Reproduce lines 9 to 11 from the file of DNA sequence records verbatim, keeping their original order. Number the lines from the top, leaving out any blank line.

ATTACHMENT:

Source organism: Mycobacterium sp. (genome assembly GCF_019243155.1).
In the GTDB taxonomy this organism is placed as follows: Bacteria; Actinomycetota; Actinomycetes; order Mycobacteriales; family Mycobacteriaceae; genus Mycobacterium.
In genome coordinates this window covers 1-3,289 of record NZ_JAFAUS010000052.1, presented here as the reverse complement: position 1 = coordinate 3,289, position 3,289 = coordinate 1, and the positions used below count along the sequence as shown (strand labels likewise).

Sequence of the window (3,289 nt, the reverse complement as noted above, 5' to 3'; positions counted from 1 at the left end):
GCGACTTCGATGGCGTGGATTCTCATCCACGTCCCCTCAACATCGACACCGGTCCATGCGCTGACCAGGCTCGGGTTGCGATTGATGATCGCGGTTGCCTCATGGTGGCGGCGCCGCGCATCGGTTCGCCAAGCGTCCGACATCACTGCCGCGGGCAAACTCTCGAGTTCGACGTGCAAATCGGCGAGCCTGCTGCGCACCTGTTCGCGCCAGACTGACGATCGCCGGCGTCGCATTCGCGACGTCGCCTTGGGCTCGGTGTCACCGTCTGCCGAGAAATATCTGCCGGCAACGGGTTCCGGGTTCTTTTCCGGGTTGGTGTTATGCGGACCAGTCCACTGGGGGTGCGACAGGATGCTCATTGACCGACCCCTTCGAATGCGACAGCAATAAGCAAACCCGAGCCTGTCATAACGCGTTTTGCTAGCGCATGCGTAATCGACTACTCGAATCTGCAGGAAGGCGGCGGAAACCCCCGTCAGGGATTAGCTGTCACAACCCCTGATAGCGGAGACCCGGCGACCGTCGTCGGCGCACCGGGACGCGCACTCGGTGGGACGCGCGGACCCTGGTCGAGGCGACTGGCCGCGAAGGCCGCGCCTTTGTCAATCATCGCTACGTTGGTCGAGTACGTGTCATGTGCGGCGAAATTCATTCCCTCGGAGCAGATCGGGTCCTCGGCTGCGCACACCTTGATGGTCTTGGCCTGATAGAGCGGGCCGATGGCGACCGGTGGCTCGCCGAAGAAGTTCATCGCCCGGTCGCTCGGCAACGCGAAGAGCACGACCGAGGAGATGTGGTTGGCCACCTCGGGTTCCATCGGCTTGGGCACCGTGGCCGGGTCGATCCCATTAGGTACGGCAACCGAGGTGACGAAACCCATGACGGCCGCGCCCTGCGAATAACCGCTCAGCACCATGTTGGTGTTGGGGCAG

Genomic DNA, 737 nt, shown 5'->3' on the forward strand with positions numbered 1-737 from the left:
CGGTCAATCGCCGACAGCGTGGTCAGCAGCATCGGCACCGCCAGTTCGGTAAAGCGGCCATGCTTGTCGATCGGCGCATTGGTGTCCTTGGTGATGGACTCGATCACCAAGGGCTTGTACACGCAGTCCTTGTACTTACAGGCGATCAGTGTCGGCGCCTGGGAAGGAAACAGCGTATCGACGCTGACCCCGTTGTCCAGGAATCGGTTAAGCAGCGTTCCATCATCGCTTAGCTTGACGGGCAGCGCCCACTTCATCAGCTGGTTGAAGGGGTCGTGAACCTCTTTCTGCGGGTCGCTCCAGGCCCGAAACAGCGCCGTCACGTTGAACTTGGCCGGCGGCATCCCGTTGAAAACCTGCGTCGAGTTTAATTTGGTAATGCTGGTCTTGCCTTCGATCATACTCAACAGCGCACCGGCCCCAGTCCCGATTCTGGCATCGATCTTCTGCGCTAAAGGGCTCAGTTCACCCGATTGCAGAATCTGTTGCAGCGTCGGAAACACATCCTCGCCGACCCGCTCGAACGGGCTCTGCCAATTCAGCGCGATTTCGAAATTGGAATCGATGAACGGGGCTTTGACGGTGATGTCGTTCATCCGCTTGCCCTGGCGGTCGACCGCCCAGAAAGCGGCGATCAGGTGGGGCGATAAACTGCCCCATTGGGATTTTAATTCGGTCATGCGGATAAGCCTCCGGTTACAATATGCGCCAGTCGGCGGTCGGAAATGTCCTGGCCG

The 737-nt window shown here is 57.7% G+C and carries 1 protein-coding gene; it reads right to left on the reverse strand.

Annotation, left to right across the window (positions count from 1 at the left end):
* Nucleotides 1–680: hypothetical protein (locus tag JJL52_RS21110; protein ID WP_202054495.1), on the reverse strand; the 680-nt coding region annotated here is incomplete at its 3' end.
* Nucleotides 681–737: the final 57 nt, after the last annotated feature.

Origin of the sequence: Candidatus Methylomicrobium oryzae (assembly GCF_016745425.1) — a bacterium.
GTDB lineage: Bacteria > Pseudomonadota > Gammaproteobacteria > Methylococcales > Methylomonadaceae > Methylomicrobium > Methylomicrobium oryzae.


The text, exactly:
Annotation, left to right across the window (positions count from 1 at the left end):
* Nucleotides 1–680: hypothetical protein (locus tag JJL52_RS21110; protein ID WP_202054495.1), on the reverse strand; the 680-nt coding region annotated here is incomplete at its 3' end.
* Nucleotides 681–737: the final 57 nt, after the last annotated feature.